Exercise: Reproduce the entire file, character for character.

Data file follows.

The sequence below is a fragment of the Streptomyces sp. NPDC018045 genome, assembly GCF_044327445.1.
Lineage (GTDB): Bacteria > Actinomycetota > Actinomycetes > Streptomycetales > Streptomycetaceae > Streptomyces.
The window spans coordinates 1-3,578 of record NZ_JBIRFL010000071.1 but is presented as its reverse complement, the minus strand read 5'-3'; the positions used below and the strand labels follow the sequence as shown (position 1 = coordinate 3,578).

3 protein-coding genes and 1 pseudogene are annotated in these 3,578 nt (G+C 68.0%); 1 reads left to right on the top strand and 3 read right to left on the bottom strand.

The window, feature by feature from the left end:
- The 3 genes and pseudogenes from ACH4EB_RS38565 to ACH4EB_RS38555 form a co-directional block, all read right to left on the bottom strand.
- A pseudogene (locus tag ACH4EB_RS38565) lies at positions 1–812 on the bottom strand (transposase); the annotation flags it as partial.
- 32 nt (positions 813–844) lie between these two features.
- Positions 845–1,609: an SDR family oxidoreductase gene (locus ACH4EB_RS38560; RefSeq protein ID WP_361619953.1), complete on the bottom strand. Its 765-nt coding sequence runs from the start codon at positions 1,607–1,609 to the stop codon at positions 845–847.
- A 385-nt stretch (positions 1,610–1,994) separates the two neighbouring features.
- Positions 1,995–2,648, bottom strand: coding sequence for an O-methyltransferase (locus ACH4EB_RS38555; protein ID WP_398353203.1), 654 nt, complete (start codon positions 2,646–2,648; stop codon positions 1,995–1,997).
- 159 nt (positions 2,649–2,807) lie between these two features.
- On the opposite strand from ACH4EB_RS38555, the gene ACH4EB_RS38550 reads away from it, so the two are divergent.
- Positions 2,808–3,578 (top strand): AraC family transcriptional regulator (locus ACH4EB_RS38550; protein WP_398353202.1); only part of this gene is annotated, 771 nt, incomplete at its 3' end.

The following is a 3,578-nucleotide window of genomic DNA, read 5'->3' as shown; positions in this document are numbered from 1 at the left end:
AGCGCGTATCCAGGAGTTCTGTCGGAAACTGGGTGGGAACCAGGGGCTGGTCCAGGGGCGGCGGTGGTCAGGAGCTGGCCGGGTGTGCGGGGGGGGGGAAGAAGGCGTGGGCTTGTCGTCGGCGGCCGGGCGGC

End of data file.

The sequence below is a fragment of the Streptomyces sp. NPDC018045 genome, assembly GCF_044327445.1.
Lineage (GTDB): Bacteria > Actinomycetota > Actinomycetes > Streptomycetales > Streptomycetaceae > Streptomyces.
The window spans coordinates 1-3,578 of record NZ_JBIRFL010000071.1 but is presented as its reverse complement, the minus strand read 5'-3'; the positions used below and the strand labels follow the sequence as shown (position 1 = coordinate 3,578).

3 protein-coding genes and 1 pseudogene are annotated in these 3,578 nt (G+C 68.0%); 1 reads left to right on the top strand and 3 read right to left on the bottom strand.

The window, feature by feature from the left end:
- The 3 genes and pseudogenes from ACH4EB_RS38565 to ACH4EB_RS38555 form a co-directional block, all read right to left on the bottom strand.
- A pseudogene (locus tag ACH4EB_RS38565) lies at positions 1–812 on the bottom strand (transposase); the annotation flags it as partial.
- 32 nt (positions 813–844) lie between these two features.
- Positions 845–1,609: an SDR family oxidoreductase gene (locus ACH4EB_RS38560; RefSeq protein ID WP_361619953.1), complete on the bottom strand. Its 765-nt coding sequence runs from the start codon at positions 1,607–1,609 to the stop codon at positions 845–847.
- A 385-nt stretch (positions 1,610–1,994) separates the two neighbouring features.
- Positions 1,995–2,648, bottom strand: coding sequence for an O-methyltransferase (locus ACH4EB_RS38555; protein ID WP_398353203.1), 654 nt, complete (start codon positions 2,646–2,648; stop codon positions 1,995–1,997).
- 159 nt (positions 2,649–2,807) lie between these two features.
- On the opposite strand from ACH4EB_RS38555, the gene ACH4EB_RS38550 reads away from it, so the two are divergent.
- Positions 2,808–3,578 (top strand): AraC family transcriptional regulator (locus ACH4EB_RS38550; protein WP_398353202.1); only part of this gene is annotated, 771 nt, incomplete at its 3' end.

The following is a 3,578-nucleotide window of genomic DNA, read 5'->3' as shown; positions in this document are numbered from 1 at the left end:
AGCGCGTATCCAGGAGTTCTGTCGGAAACTGGGTGGGAACCAGGGGCTGGTCCAGGGGCGGCGGTGGTCAGGAGCTGGCCGGGTGTGCGGGGGGGGGGAAGAAGGCGTGGGCTTGTCGTCGGCGGCCGGGCGGC